Is this the oldest book fair in the world? It's certainly one of the biggest. It goes on to about six weeks, as long as the Hay on Wye festival, but unlike the latter, and unlike any other book fair I have ever seen, it is entirely free -- no doubt the factor that ensures its vitality and survival.
The fact that it's supported by the authorities in this way means that everybody can attend any event, including the poorest. Many of the events are for children and schools though by no means the majority of them.
Most authors represented here South American and especially Brazilian. I was the only author from the UK, but as this that is the year of the French there were several from that country, and I found myself leaving the hotel showing the taxi with a French professor specialising in the study of urban areas. For there is a strong academic element at the book fair.
Much of the fair is also outside, despite the humidity. About half of it takes place in a couple of urban squares ringed with thronging bookstalls from distributors, publishers and other retailers. The juvenile area is on the old dock front, and venues include the old warehouses, and the opulent interiors of former Portuguese offices and halls that line the downtown avenues.
Some of these restored mansions, reminding you of the old glory when the city was founded, provided a striking contrast to dilapidated more recent 20th-century buildings adjacent to them. The town is in decline but struggling to reassert its new identity as a cultural magnet.
From the dock you can take a boat tour up the river Guaiba, actually almost a lake, a delta, and the journey takes you around islands that are protected as conservation areas - very unusual in Brazil so near to an industrial area. The Brazilian name for the body of water means 'lake of ducks', and there is much birdlife in evidence, though not much else. Some areas are less protected than others, and there houses come down to the waterfront.
The river flows swiftly but it still has 200 km left to get to the Atlantic Ocean. Porto Alegre was constructed by the Portuguese on the west side of a long isthmus, so that he could defend the river from the Spanish, so it was never an Atlantic port.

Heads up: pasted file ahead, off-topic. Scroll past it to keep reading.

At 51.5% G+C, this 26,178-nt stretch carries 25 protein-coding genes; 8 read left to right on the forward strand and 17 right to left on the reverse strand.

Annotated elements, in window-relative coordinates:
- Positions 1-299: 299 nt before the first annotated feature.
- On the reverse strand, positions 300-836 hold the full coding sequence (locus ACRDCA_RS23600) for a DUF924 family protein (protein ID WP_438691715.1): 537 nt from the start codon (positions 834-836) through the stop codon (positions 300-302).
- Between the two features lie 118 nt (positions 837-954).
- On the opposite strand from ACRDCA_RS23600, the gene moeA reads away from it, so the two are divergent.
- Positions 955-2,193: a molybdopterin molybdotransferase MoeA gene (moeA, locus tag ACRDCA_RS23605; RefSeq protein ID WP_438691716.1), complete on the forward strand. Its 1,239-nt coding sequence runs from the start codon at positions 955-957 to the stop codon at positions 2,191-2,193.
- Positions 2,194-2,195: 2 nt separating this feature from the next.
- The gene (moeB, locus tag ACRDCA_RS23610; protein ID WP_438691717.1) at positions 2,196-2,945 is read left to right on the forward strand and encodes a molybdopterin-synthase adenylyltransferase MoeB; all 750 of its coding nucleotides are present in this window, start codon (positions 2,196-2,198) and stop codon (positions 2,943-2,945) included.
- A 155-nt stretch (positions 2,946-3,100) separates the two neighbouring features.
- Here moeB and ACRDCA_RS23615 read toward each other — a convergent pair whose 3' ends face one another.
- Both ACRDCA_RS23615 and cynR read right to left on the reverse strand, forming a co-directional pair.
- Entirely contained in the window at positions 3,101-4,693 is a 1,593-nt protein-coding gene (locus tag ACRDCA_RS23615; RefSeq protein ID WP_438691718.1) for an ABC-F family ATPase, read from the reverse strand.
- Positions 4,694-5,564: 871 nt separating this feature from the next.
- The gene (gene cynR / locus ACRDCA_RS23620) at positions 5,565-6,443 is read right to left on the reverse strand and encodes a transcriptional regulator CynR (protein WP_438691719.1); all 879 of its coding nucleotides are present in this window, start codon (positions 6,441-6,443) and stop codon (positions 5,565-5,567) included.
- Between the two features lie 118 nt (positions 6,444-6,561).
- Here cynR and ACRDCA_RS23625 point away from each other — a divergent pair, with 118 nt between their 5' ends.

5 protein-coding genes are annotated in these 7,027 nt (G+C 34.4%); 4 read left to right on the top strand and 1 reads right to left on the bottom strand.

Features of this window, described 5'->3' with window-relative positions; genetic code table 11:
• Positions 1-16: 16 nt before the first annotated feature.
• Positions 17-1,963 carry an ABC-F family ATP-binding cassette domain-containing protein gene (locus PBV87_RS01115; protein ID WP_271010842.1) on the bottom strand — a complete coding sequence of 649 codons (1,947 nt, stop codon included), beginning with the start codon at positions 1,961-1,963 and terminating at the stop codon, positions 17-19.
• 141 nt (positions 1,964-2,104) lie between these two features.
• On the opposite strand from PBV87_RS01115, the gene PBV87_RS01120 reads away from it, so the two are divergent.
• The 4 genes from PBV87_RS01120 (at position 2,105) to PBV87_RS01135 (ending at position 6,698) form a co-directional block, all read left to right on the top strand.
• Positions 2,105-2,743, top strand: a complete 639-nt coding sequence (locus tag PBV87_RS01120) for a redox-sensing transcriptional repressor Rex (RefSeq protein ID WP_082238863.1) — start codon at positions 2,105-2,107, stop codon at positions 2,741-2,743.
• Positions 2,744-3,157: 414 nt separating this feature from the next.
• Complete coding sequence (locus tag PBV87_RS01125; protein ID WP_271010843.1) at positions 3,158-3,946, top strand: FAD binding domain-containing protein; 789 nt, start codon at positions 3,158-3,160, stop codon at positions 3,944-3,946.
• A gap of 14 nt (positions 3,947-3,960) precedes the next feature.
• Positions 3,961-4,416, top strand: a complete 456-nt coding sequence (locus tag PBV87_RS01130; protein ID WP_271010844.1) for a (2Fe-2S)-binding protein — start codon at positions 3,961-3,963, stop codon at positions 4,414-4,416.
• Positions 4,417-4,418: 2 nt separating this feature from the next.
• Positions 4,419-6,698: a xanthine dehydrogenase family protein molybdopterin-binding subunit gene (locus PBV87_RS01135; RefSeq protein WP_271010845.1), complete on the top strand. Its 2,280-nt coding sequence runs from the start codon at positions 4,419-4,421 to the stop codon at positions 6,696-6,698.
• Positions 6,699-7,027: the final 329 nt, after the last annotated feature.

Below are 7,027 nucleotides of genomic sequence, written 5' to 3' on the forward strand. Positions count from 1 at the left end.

The bookfair doesn't start till around lunchtime and then in the afternoon the place is absolutely packed. Everywhere are authors signing books and street performers entertaining children.
I am introduced to the director of the book fair, and have lunch with the chief press officer, Ricardo, a wonderful, indefatigable man, who has suffered from polio since the age of nine months, and who also like me has two sons, about the same age. Unlike me he has married again and now has a nine-month-old!
I am also introduced to many other authors and illustrators, including the talented André, and Barroso and Marta Lagarta.
My session, held in a small room next to the children's library, goes well, and I use a couple of PowerPoint slideshows to illustrate my talk that I have been using at the British schools where I was two weeks before.
They precipitate a discussion on the nature of science fiction, how Star Trek and Star Wars represent the imperialist dreams of America but how dystopian fiction has sadly proved more prescient as a way of predicting or describing the reality of a least parts of the world.
And how it is the duty of writers now to provide hope to the children who will be tomorrow's adults, because it is we, the older generations, who have fucked things up so badly for them.
Afterwards, Ricardo writes it up, and this is the result:
Pretty poor but just about understandable Google translation:
I am currently in Curitiba exploring its environmental credentials, staying in the eco-hostel which is very nice, an oasis in an urban desert, and will write about this shortly.
I am feeling that I have been here over two weeks and not seen the real Brazil -- I have been in one city after another and many of them are strikingly similar to European cities. Somehow in the remaining time I would like to see some of the countryside, wildlife or forest, but I don't quite know yet how to do this.
I go back to São Paulo on Thursday morning when I have to visit DCL's offices in the afternoon and to give a talk in the evening at the University, but from Friday morning until Monday morning I am free and may go to Rio. I leave to go back to the UK on the Wednesday, and am saving Monday and Tuesday for possible more meetings with Otacilia.